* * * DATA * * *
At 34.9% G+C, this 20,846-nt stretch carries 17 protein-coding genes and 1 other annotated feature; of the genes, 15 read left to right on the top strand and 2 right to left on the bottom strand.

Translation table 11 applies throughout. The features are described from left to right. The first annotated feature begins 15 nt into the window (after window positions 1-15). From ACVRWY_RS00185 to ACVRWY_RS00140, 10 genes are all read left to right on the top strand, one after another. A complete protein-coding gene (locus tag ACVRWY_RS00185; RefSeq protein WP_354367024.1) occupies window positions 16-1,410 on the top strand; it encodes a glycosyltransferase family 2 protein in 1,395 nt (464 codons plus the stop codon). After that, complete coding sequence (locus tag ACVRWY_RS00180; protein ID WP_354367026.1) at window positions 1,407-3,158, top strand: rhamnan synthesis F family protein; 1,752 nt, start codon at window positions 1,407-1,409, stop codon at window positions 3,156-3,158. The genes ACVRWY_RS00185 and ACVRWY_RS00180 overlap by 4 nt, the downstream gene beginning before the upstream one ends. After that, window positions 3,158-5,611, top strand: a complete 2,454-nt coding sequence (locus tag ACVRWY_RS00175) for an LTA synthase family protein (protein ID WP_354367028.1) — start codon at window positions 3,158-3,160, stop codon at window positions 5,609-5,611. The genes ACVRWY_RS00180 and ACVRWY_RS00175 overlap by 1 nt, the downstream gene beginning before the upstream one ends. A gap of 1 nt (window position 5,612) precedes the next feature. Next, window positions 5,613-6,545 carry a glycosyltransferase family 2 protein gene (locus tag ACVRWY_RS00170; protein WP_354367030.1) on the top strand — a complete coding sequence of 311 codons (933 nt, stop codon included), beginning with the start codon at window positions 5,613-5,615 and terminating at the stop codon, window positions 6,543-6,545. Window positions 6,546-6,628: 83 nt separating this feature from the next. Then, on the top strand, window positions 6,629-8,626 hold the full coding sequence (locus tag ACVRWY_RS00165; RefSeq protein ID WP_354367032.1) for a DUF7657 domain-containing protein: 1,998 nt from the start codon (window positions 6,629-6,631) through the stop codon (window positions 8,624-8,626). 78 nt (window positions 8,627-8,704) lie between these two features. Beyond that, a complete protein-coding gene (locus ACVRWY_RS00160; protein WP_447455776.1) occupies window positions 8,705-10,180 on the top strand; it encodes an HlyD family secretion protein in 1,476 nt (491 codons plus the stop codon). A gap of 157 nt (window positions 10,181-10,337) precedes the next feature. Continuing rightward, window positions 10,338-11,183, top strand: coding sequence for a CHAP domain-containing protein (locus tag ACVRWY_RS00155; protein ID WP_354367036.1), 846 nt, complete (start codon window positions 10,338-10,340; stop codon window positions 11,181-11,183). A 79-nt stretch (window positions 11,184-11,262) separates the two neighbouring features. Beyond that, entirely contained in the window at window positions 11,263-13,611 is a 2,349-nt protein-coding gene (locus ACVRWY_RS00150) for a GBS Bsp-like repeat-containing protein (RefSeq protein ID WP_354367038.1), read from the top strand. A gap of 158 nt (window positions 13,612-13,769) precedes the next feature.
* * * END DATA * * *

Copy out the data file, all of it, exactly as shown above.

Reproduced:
At 34.9% G+C, this 20,846-nt stretch carries 17 protein-coding genes and 1 other annotated feature; of the genes, 15 read left to right on the top strand and 2 right to left on the bottom strand.

Translation table 11 applies throughout. The features are described from left to right. The first annotated feature begins 15 nt into the window (after window positions 1-15). From ACVRWY_RS00185 to ACVRWY_RS00140, 10 genes are all read left to right on the top strand, one after another. A complete protein-coding gene (locus tag ACVRWY_RS00185; RefSeq protein WP_354367024.1) occupies window positions 16-1,410 on the top strand; it encodes a glycosyltransferase family 2 protein in 1,395 nt (464 codons plus the stop codon). After that, complete coding sequence (locus tag ACVRWY_RS00180; protein ID WP_354367026.1) at window positions 1,407-3,158, top strand: rhamnan synthesis F family protein; 1,752 nt, start codon at window positions 1,407-1,409, stop codon at window positions 3,156-3,158. The genes ACVRWY_RS00185 and ACVRWY_RS00180 overlap by 4 nt, the downstream gene beginning before the upstream one ends. After that, window positions 3,158-5,611, top strand: a complete 2,454-nt coding sequence (locus tag ACVRWY_RS00175) for an LTA synthase family protein (protein ID WP_354367028.1) — start codon at window positions 3,158-3,160, stop codon at window positions 5,609-5,611. The genes ACVRWY_RS00180 and ACVRWY_RS00175 overlap by 1 nt, the downstream gene beginning before the upstream one ends. A gap of 1 nt (window position 5,612) precedes the next feature. Next, window positions 5,613-6,545 carry a glycosyltransferase family 2 protein gene (locus tag ACVRWY_RS00170; protein WP_354367030.1) on the top strand — a complete coding sequence of 311 codons (933 nt, stop codon included), beginning with the start codon at window positions 5,613-5,615 and terminating at the stop codon, window positions 6,543-6,545. Window positions 6,546-6,628: 83 nt separating this feature from the next. Then, on the top strand, window positions 6,629-8,626 hold the full coding sequence (locus tag ACVRWY_RS00165; RefSeq protein ID WP_354367032.1) for a DUF7657 domain-containing protein: 1,998 nt from the start codon (window positions 6,629-6,631) through the stop codon (window positions 8,624-8,626). 78 nt (window positions 8,627-8,704) lie between these two features. Beyond that, a complete protein-coding gene (locus ACVRWY_RS00160; protein WP_447455776.1) occupies window positions 8,705-10,180 on the top strand; it encodes an HlyD family secretion protein in 1,476 nt (491 codons plus the stop codon). A gap of 157 nt (window positions 10,181-10,337) precedes the next feature. Continuing rightward, window positions 10,338-11,183, top strand: coding sequence for a CHAP domain-containing protein (locus tag ACVRWY_RS00155; protein ID WP_354367036.1), 846 nt, complete (start codon window positions 10,338-10,340; stop codon window positions 11,181-11,183). A 79-nt stretch (window positions 11,184-11,262) separates the two neighbouring features. Beyond that, entirely contained in the window at window positions 11,263-13,611 is a 2,349-nt protein-coding gene (locus ACVRWY_RS00150) for a GBS Bsp-like repeat-containing protein (RefSeq protein ID WP_354367038.1), read from the top strand. A gap of 158 nt (window positions 13,612-13,769) precedes the next feature.